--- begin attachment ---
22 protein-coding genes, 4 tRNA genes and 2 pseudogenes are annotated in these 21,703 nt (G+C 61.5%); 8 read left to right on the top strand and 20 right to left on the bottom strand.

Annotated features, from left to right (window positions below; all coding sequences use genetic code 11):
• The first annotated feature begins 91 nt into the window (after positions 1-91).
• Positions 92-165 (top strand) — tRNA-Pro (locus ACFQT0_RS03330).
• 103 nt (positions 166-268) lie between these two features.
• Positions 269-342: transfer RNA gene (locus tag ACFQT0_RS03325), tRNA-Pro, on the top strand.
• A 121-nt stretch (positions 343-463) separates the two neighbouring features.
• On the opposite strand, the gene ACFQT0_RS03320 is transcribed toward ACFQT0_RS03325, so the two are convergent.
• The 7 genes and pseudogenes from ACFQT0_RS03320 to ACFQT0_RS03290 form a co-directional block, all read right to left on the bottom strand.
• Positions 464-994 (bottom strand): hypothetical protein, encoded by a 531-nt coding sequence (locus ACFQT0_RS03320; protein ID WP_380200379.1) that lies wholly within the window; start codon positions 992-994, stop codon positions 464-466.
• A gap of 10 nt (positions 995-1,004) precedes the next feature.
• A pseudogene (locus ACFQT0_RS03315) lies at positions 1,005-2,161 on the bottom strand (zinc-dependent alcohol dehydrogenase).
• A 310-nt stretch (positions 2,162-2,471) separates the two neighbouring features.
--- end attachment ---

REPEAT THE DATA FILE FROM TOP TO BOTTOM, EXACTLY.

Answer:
22 protein-coding genes, 4 tRNA genes and 2 pseudogenes are annotated in these 21,703 nt (G+C 61.5%); 8 read left to right on the top strand and 20 right to left on the bottom strand.

Annotated features, from left to right (window positions below; all coding sequences use genetic code 11):
• The first annotated feature begins 91 nt into the window (after positions 1-91).
• Positions 92-165 (top strand) — tRNA-Pro (locus ACFQT0_RS03330).
• 103 nt (positions 166-268) lie between these two features.
• Positions 269-342: transfer RNA gene (locus tag ACFQT0_RS03325), tRNA-Pro, on the top strand.
• A 121-nt stretch (positions 343-463) separates the two neighbouring features.
• On the opposite strand, the gene ACFQT0_RS03320 is transcribed toward ACFQT0_RS03325, so the two are convergent.
• The 7 genes and pseudogenes from ACFQT0_RS03320 to ACFQT0_RS03290 form a co-directional block, all read right to left on the bottom strand.
• Positions 464-994 (bottom strand): hypothetical protein, encoded by a 531-nt coding sequence (locus ACFQT0_RS03320; protein ID WP_380200379.1) that lies wholly within the window; start codon positions 992-994, stop codon positions 464-466.
• A gap of 10 nt (positions 995-1,004) precedes the next feature.
• A pseudogene (locus ACFQT0_RS03315) lies at positions 1,005-2,161 on the bottom strand (zinc-dependent alcohol dehydrogenase).
• A 310-nt stretch (positions 2,162-2,471) separates the two neighbouring features.